In December 1994, I stayed at the Tata Steel Plant at Jamshedpur in connection with a Joint Plant Committee meeting. The two days’ stay was very well organised by TISCO. Apart from the meeting, visits to the plant, township, social activity centres, etc., were also arranged. In fact, the social welfare aspect of the Tatas is worth seeing and gives an indication of the philosophy as well as the vision of the founder Tatas. At Jamshedpur, a museum named “Russi Modi Centre of Excellence” has been recently established. It gives a complete picture of the history of the Tatas. I liked this place most and it left a deep mark on my mind. At this centre, I came across a biographical work on J.R.D. Tata and subsequently a copy of the book was presented to me.
We all generally know about the great men and women of the nation and the world. However, going through their autobiographies and biographies one understands the real depth of their personalities. Somehow I like going through such works. I keenly glanced through the book on that day and subsequently read it closely. Naturally I learnt many things about the Tatas which were not known to me earlier. One such fact is that JRD had no child of his own. Despite this he had developed such a broad vision that this loss was hardly reflected anywhere. Occasionally in private conversation, he used to refer to this aspect of his life. But in no way did it constrain his vision or thinking. On the other hand, he treated all his employees as his family members and never considered his huge empire as a personal possession. As a matter of policy the Tatas provided suitable employment for at least one of the wards of their employees. This act developed so much feeling of belonging in the employees that they put their head and heart for the organisation and it is small wonder the Tatas have contributed so much in the field of industrial development. Not only this, they paid equal attention to the social side. Many prestigious institutions of the country in the field of fundamental sciences, medicines, engineering, management and social sciences were the result of this attention.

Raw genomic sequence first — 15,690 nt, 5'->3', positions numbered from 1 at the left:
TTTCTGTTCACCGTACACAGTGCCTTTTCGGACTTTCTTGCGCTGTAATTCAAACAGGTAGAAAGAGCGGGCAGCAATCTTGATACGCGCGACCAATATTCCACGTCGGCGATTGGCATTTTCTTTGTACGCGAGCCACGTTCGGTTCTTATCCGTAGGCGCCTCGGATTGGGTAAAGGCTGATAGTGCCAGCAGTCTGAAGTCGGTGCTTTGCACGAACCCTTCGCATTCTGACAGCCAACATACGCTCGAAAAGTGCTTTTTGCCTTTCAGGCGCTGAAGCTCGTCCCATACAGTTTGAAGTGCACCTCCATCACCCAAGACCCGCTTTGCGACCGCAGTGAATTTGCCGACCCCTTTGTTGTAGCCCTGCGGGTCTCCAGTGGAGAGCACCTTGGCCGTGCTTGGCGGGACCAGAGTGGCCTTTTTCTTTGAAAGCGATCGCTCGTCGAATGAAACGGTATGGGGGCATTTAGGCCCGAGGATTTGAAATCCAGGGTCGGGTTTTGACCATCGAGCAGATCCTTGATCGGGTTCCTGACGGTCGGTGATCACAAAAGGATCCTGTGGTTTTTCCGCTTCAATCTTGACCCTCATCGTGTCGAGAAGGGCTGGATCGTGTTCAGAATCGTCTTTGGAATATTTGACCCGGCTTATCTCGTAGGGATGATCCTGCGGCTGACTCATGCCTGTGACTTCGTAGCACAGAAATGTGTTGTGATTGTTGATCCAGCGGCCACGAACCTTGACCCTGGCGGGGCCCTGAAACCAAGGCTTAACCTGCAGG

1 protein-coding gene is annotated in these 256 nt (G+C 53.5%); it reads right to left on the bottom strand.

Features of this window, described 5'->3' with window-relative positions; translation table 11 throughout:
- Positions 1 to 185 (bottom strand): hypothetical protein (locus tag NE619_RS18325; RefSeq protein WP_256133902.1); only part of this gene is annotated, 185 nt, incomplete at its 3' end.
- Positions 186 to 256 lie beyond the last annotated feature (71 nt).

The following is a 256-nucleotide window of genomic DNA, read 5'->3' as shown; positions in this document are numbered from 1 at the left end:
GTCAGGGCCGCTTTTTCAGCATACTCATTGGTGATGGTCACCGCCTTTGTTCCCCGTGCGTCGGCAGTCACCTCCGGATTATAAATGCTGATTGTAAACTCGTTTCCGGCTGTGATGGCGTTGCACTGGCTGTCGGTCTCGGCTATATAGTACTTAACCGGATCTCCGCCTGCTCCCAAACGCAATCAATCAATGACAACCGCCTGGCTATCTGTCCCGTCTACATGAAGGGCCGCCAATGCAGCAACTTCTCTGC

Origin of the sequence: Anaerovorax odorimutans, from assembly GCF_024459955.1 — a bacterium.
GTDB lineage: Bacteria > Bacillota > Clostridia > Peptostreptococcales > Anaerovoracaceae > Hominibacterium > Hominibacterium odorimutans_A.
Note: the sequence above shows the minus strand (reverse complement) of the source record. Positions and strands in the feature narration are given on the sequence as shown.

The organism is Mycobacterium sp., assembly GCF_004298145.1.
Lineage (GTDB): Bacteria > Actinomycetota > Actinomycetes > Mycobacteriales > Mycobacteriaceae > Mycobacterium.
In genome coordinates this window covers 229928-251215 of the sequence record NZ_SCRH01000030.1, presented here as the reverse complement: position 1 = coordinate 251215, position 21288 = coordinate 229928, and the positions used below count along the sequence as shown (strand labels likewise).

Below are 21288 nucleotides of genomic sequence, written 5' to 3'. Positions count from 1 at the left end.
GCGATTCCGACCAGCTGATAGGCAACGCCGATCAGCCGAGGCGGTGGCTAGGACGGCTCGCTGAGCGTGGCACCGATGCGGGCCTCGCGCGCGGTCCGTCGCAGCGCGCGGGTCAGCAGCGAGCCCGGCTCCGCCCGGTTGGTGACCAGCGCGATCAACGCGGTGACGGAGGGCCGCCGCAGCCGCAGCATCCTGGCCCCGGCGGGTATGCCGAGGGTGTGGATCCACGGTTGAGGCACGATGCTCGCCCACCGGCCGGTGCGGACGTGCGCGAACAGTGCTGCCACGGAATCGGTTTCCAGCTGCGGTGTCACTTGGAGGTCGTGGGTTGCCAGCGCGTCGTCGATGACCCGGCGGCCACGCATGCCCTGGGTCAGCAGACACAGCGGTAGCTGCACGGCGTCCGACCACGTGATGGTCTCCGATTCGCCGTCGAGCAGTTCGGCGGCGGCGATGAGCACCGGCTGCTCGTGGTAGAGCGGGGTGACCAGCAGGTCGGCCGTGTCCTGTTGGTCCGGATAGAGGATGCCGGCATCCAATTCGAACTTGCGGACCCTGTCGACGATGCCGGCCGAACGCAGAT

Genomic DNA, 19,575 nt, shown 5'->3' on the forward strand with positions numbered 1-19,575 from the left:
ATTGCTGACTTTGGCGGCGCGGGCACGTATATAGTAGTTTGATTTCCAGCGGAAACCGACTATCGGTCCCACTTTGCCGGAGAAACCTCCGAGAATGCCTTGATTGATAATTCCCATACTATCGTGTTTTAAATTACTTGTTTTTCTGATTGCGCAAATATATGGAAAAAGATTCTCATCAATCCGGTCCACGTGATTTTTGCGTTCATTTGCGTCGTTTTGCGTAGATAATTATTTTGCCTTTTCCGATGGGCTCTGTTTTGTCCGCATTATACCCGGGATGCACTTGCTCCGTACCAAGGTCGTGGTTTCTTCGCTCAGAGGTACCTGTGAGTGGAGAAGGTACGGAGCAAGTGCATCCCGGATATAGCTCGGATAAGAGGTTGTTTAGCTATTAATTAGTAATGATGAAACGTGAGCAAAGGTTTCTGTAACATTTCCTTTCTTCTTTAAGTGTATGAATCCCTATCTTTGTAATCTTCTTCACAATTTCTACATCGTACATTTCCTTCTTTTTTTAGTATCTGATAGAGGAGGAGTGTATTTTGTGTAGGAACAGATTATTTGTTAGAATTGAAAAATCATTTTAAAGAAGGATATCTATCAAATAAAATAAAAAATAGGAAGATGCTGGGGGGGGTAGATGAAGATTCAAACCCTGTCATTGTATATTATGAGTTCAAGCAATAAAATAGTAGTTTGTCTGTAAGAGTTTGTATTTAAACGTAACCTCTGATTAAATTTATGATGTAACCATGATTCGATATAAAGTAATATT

I was overwhelmed by this aspect of the Tatas and it made me draw some deep lessons which I am going to share in this write-up. It reminded me of an interaction of mine with a very senior officer who had retired from the Indian Administrative Service. He is a highly spiritual person and has played a great role in shaping my thinking.
One day I asked him whether at any time he had missed his wish in life and if so how he took it. I was conscious of the fact that missing one’s wish was something common and so was more interested in the second part of the question. To this he gave a very interesting reply. He said that on several occasions he did not get what he wished for but what he got in turn was better than what he had wished for. Then he added one condition, that the wish should be selfless and natural. The above principle applied only in case of such a wish. I was quite satisfied with the answer and found it greatly true in my life too.
It is commonly seen that many good people suffer for no apparent fault of theirs. Their natural wishes are also not fulfilled, be it getting a job, getting married, begetting a child, owning a house or winning a promotion. None of them are unnatural wishes. Everyone has a right to get them. But it does not always happen so. There are many instances when deserving persons miss these things in life. What to do in such a situation? One easier but of course defeatist way is to fret and fume over the missing part of the life. People may listen to them in the beginning but they end up making themselves as pitiable objects. They hardly find any helpers. At best, some people may show sympathy but most of them will turn out to be rejoicers.
The other way is to accept the reality gracefully and to grow larger than the wish. Such are the people who end up getting more than their wish. They expand their vision so much that their own problem becomes too small. They find delight in seeing others getting what they missed themselves. There are numerous examples in the history of mankind when great persons rose above their narrow personal problems to pursue a higher cause.
In fact, all great men and women, we talk of, passed through such situations. J.R.D. was, of course, one of them. The fact that he had no child of his own did not stop him from expanding his vision and looking at the entire mankind as his children. No wonder he laid so much emphasis on the welfare of his employees. He must have always seen them as his children, getting delight in their growth. Who can say that he had no child? After all, one wants a child mainly to keep the family name going. By this criterion he has numerous children as the family name is not only going but is running smoothly. In fact, the holding company of the Tatas is named Tata Sons.
So when you miss your wish, expand your vision and rise above the wish. Surely you will end up getting more than what you had wished for.